So here is the thing. I have over the years moved up from the M20xs to M80xs pens. I discovered i liked the size of the M80x so much that I decided for fewer and more expensive pens and sold my 60xs and my 20xs (apart from one m205). I bought this M800 on ebay... It was advertised as never used and was clearly the old style. it was cheaper than buying a new pen and while it is not what exactly i would like to have (I do prefer the silver trim of the M805 over the M800 and the green stripes are not my first preference, I like the blue ones, furthermore I love the newer style with the all metal cap end, I know most people like the old one but I never appreciated it really), I bought it to have a cheaper M800 pen to use without feeling guilty of carrying 300 Euros in a pen case in my pocket. Now when the pen came... I discovered first it was not ununsed, the reservoir was clean of ink but there was dried royal blue ink in the feed and the typical marks from screwing the cap on the binde (although light ones). I flushed the pen and run it through a cheap ultrasonic cleaner I have and the nib came out like new. Examining it closely, it is a very well preserved sample and what more, the cap has the W. Germany mark on it. That would place production in the time of late 1989 to 1992 or a bit later. I think it is not a frankenpen since the seller had a set of matching ballpoint etc... So this pen is almost as old as I am.... And realistically I could not have been around to buy it at th time That said despite all my initial expectations I fell in love with it. I filled it with pelikan Blue Black and wrote with it, it gave me a very nice feeling. Nib is different than my modern 805s, a bit less wide or should i call it more precise, still it gets a wider line down the paper than most pens. Thats no problem, I like wide wet nibs, this one is not better or worse than my modern ones, just has a different feeling. i discover I like this pen a lot and now I am torn between using it as i originally thought (well not carrying it but using it as a desk pen to write on my diary) and cleaning it up and putting it away as a collectors piece. What do you people think of this? Would you use this one? And do you think that the Pelikan Blue Black might eventually damage the pen due to the irongall it contains? I dont have enough experience with irongall inks (this blue black is a recent addition to someone loving black and blue), much less on an already old pen. I do take care of my pens, but I am not the kind of guy who cleans them up every week. i tend to write with them and keep them inked for long periods, filling up once a week. Clean my writers two times a year, before christmas and before in august, but all this with simple lamy blue and black inks.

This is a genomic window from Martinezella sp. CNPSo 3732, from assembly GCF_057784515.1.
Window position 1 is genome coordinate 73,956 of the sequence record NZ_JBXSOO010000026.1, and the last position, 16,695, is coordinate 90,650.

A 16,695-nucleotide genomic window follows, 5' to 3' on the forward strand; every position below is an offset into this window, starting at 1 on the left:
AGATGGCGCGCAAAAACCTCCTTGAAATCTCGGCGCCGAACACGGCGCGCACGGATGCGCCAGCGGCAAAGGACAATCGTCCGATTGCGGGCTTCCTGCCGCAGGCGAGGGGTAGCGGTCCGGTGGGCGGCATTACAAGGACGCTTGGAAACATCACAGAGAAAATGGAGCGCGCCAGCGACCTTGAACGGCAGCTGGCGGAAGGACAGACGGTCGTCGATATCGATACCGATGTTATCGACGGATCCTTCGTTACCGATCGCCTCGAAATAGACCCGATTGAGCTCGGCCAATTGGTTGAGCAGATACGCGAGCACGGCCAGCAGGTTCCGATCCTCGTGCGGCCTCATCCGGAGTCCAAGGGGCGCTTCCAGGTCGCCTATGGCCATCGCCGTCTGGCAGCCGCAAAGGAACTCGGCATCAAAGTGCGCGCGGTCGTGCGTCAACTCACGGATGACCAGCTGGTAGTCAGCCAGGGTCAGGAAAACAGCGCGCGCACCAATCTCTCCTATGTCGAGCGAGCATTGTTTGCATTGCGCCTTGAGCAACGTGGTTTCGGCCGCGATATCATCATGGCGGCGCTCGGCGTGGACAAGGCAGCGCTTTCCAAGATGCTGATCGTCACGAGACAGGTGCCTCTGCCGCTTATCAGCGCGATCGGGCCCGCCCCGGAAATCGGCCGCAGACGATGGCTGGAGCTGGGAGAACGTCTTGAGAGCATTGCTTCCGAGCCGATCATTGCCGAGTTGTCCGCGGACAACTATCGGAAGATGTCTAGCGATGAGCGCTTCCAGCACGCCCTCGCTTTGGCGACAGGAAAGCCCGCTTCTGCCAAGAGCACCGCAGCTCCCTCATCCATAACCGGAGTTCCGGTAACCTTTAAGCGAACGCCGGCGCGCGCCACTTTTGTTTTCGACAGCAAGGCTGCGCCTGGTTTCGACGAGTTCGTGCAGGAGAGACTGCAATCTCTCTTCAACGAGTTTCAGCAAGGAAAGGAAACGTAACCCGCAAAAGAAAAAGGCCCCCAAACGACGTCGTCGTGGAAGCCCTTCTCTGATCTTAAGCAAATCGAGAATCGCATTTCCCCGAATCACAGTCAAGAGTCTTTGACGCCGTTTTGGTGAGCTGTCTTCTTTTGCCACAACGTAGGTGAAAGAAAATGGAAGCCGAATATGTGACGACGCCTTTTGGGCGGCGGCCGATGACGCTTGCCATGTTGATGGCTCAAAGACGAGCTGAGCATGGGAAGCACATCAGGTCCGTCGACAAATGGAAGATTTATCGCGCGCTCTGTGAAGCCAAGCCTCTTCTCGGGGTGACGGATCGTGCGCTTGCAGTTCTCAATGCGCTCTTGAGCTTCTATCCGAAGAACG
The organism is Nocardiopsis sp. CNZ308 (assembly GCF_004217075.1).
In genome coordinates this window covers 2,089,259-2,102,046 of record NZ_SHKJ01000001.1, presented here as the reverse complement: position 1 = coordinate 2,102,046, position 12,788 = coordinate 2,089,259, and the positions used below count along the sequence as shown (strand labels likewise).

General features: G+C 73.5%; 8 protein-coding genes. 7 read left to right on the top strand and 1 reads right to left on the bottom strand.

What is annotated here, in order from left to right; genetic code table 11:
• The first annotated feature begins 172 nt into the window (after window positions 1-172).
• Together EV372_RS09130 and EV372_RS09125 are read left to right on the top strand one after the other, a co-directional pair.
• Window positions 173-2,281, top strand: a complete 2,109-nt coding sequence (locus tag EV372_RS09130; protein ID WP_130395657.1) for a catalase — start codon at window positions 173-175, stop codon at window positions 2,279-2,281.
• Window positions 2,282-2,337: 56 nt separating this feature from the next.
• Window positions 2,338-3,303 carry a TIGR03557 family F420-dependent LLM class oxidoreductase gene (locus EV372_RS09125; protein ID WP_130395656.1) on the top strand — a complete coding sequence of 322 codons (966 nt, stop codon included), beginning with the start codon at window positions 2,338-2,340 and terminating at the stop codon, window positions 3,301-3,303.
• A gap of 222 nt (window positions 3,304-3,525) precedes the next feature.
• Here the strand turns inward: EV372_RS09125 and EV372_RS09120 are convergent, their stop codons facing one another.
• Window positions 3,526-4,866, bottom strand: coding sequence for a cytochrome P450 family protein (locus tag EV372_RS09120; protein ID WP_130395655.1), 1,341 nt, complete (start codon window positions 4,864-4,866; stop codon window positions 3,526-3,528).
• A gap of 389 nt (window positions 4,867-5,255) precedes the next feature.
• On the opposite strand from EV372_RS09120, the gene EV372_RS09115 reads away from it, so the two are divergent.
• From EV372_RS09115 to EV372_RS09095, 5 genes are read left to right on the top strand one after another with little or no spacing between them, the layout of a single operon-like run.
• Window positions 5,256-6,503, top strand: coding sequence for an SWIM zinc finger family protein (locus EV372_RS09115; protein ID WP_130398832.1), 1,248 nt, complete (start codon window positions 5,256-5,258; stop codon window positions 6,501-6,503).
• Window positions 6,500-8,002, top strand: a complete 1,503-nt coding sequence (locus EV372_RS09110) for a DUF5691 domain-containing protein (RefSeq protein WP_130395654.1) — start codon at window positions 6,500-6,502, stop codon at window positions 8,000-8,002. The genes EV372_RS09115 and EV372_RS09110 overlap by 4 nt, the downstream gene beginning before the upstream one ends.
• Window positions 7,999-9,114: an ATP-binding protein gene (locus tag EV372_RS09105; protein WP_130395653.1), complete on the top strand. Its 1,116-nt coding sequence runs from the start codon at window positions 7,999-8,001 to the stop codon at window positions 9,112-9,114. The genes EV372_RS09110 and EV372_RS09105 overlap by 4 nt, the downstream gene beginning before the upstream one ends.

14. Hi to all, I'm a bit new to the fountain pen "arena" and I just bought from an antique dealer a Pelikan M800 but I just noticed something in the pictures that concerned me. I did this purchase remotely as I live on the other side of the Country but I have acquired things from him previously and was always happy with the service, so I risked and went forward with the purchase as I thought the price was quite attractive and he assured me the pen was in very good conditions. My concern is that I just noticed something strange in one of the pictures of the pen (which are of very poor quality, sorry for that but as I have not received the pen yet I just have the mobile phone pictures he sent me). The pen has a golden disk in the top of the piston filler. And from the pictures I'm used to see from M800's I never seen such disk... Is this a "real" Pelikan? Probably an old one? Should I be concerned? I paid 150€ for it... I would appreciate your feedback to understand if I just got burned... By the way, the ink bottle in the picture is also included in the purchase, do you think that is safe to use? It looks quite old... Thanks a lot. Best regards. Here are the pictures: